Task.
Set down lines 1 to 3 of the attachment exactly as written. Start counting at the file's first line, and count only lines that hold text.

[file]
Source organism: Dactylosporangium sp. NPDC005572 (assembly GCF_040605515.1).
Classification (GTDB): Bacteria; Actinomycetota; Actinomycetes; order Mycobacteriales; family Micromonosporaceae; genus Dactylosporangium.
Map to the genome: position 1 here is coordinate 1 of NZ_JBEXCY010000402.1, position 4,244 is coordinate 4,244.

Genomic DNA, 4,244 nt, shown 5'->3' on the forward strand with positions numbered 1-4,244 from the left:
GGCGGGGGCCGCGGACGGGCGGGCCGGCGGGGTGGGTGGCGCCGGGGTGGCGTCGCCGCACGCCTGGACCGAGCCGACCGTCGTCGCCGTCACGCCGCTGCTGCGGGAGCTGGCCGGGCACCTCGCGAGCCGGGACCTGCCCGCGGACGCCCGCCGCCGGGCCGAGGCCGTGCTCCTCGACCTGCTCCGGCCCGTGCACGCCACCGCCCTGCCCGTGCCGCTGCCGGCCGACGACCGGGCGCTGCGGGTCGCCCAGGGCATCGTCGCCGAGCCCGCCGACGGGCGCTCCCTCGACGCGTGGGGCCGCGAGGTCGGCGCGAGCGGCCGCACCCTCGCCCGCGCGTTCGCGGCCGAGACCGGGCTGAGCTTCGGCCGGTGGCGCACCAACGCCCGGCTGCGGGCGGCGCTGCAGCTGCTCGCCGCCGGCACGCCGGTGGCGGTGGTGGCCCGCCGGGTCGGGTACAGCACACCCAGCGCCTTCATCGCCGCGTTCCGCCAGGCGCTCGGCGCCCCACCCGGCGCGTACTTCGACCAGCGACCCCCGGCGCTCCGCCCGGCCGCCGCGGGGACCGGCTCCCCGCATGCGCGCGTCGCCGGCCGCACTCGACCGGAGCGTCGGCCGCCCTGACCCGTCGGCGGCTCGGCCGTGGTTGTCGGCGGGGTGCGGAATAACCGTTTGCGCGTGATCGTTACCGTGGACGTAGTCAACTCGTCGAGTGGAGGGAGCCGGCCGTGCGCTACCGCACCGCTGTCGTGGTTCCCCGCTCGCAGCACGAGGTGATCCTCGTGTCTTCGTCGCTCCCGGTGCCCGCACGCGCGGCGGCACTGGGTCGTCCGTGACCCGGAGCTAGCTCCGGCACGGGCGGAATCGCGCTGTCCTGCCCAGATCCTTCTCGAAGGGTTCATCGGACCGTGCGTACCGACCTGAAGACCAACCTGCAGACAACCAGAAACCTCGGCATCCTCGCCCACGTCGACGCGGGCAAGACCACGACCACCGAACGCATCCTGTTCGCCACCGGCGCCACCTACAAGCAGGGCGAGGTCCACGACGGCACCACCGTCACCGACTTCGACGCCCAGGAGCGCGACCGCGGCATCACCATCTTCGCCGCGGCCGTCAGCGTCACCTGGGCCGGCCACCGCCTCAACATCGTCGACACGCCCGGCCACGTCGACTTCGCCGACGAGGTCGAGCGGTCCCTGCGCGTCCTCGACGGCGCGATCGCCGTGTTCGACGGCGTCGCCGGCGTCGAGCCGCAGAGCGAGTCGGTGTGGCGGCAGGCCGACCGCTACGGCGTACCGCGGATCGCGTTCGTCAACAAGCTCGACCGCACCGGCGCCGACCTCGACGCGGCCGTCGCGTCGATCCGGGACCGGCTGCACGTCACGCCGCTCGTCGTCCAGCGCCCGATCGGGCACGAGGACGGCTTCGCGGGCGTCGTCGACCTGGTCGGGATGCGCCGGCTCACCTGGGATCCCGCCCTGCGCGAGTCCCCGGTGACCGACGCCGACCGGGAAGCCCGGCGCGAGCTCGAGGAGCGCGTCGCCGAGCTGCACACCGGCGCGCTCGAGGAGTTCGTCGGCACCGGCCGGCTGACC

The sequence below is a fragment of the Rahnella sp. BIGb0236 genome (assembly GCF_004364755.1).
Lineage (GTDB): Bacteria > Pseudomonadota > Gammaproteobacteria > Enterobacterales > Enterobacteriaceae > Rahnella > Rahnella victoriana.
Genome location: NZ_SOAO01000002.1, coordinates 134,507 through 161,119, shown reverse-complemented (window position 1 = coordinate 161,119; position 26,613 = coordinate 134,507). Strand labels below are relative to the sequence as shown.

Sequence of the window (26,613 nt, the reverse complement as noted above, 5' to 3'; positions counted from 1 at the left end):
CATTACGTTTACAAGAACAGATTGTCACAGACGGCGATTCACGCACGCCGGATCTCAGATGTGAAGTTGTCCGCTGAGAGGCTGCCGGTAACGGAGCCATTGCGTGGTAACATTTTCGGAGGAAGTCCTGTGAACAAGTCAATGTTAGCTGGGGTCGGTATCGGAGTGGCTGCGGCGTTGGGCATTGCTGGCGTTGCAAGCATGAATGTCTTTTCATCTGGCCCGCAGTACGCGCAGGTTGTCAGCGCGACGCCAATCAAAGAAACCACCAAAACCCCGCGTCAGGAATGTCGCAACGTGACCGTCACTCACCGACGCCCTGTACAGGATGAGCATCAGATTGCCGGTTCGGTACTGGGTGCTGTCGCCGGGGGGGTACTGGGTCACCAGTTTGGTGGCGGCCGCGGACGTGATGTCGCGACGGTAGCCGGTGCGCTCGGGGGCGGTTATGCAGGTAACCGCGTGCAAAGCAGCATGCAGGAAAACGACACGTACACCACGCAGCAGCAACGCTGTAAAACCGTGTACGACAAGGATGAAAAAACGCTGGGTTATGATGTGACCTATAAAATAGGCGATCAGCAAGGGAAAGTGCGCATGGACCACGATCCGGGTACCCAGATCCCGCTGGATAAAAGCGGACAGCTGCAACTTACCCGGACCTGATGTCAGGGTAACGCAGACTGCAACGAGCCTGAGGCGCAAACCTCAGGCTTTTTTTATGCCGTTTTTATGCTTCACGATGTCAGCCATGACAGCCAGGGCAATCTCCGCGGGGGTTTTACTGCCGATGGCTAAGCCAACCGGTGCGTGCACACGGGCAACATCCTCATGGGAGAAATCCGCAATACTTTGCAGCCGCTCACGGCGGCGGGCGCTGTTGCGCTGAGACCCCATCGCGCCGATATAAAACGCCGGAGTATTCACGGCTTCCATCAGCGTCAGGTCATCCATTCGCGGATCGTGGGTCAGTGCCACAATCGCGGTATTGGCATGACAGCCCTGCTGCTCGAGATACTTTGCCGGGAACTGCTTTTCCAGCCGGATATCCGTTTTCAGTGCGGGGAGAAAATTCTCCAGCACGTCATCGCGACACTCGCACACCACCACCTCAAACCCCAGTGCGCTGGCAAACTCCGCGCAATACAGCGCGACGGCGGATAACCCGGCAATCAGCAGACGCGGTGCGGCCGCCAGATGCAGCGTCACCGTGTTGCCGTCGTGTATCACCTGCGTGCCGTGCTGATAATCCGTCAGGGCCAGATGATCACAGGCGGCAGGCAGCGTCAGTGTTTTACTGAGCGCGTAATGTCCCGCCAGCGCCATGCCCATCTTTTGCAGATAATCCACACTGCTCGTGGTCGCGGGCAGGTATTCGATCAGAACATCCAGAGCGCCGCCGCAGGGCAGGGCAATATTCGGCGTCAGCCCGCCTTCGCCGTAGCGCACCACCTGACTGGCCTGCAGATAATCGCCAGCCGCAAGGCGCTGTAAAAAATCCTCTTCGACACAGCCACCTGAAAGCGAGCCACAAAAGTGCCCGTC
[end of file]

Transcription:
Source organism: Dactylosporangium sp. NPDC005572 (assembly GCF_040605515.1).
Classification (GTDB): Bacteria; Actinomycetota; Actinomycetes; order Mycobacteriales; family Micromonosporaceae; genus Dactylosporangium.
Map to the genome: position 1 here is coordinate 1 of NZ_JBEXCY010000402.1, position 4,244 is coordinate 4,244.